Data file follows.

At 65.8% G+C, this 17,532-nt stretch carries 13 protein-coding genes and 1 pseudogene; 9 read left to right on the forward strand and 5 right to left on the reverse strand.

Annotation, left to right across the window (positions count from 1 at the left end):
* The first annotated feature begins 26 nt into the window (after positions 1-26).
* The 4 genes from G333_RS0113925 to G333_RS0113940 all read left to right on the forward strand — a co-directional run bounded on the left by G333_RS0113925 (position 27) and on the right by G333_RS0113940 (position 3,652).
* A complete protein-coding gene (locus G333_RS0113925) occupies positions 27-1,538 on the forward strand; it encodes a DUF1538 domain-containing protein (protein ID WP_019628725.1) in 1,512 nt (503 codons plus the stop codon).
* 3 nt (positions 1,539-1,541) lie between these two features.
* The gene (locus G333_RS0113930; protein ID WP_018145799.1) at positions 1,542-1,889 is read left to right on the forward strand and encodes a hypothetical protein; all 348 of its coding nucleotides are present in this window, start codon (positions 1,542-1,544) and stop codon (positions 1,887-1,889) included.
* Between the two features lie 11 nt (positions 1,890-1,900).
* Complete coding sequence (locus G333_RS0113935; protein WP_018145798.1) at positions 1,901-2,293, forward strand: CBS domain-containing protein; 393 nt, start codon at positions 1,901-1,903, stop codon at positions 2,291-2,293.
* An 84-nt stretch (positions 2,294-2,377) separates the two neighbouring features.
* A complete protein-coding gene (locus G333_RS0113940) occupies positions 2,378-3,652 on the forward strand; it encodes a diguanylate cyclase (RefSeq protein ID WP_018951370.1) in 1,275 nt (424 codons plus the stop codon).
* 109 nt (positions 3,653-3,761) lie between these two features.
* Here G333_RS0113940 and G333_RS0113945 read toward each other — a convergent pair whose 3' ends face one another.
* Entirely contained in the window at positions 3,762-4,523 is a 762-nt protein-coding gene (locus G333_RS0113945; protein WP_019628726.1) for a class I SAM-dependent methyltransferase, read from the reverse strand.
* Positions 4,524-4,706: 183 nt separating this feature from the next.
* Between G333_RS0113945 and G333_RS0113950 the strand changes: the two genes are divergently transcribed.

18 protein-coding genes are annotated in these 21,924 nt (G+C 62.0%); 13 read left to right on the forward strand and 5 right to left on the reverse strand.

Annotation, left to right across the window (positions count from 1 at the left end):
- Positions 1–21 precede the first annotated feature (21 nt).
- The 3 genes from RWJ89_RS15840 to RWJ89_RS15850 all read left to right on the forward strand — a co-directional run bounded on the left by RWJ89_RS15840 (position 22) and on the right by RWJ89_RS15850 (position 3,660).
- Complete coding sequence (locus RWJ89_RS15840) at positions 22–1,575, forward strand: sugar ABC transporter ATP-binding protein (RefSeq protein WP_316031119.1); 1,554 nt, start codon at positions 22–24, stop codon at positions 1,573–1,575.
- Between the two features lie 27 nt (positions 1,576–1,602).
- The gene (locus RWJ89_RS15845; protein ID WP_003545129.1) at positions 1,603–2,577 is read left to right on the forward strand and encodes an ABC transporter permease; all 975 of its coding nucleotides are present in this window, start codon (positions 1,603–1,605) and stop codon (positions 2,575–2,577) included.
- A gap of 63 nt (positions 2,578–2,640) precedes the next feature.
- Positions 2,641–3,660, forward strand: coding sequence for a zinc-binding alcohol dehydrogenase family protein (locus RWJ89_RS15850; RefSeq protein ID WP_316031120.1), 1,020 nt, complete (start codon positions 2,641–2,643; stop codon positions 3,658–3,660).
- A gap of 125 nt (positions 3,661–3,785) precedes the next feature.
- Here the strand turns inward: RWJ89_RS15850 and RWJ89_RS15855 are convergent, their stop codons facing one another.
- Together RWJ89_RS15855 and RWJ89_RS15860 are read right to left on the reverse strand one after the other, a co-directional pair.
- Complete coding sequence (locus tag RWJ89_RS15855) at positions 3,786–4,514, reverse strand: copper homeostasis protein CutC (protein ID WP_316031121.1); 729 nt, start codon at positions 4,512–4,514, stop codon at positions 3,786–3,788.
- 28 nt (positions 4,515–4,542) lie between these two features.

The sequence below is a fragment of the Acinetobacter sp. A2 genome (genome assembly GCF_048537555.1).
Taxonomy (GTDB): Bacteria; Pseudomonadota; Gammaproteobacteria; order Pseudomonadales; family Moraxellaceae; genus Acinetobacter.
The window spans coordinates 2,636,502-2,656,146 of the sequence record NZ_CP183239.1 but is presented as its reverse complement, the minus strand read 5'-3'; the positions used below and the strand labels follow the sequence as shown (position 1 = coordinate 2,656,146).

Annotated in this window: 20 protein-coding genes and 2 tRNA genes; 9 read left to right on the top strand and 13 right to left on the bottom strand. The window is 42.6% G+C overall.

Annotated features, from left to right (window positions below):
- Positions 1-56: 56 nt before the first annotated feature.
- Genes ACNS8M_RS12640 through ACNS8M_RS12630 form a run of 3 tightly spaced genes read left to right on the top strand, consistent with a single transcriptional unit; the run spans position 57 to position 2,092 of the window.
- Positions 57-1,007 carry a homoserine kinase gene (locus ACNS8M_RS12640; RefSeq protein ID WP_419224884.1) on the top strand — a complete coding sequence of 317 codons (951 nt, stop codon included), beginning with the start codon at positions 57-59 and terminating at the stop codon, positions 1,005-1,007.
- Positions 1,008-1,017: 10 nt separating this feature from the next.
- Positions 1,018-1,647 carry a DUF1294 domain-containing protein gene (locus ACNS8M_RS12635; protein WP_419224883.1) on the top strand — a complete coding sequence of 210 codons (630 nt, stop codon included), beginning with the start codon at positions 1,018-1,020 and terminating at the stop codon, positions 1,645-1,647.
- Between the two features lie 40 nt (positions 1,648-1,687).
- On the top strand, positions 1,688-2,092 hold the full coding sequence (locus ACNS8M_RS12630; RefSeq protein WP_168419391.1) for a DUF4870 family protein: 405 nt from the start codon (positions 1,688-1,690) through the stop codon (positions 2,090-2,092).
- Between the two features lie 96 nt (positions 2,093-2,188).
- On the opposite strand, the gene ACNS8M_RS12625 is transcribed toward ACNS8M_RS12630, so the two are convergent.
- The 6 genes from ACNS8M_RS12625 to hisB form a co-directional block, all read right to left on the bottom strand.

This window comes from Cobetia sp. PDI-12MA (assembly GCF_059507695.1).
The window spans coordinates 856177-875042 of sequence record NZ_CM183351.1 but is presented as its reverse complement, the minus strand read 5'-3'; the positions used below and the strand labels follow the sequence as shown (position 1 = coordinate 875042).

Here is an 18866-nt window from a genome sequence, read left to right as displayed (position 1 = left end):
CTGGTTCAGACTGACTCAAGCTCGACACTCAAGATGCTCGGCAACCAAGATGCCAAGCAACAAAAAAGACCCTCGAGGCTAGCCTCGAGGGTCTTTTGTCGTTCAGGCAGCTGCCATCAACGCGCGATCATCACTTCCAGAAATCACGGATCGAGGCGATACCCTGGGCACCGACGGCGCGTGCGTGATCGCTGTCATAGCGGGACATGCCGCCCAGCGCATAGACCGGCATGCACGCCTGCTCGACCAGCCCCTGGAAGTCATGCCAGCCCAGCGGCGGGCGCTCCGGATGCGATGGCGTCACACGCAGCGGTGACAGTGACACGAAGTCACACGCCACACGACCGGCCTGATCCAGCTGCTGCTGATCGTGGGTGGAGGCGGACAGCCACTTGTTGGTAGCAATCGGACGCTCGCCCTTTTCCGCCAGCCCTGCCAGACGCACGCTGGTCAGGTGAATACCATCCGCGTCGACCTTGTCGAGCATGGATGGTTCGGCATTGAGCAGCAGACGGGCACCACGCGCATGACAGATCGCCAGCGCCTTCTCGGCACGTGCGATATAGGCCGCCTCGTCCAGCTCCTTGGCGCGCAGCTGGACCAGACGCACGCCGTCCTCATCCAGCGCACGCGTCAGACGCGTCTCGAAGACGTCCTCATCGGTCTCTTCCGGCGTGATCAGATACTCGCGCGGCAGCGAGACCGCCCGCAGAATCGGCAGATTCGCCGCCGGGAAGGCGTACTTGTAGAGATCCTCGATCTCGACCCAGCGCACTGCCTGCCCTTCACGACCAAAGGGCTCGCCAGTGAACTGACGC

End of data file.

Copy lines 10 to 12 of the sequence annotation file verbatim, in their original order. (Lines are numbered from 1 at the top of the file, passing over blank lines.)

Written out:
* An 84-nt stretch (positions 2,294-2,377) separates the two neighbouring features.
* A complete protein-coding gene (locus G333_RS0113940) occupies positions 2,378-3,652 on the forward strand; it encodes a diguanylate cyclase (RefSeq protein ID WP_018951370.1) in 1,275 nt (424 codons plus the stop codon).
* 109 nt (positions 3,653-3,761) lie between these two features.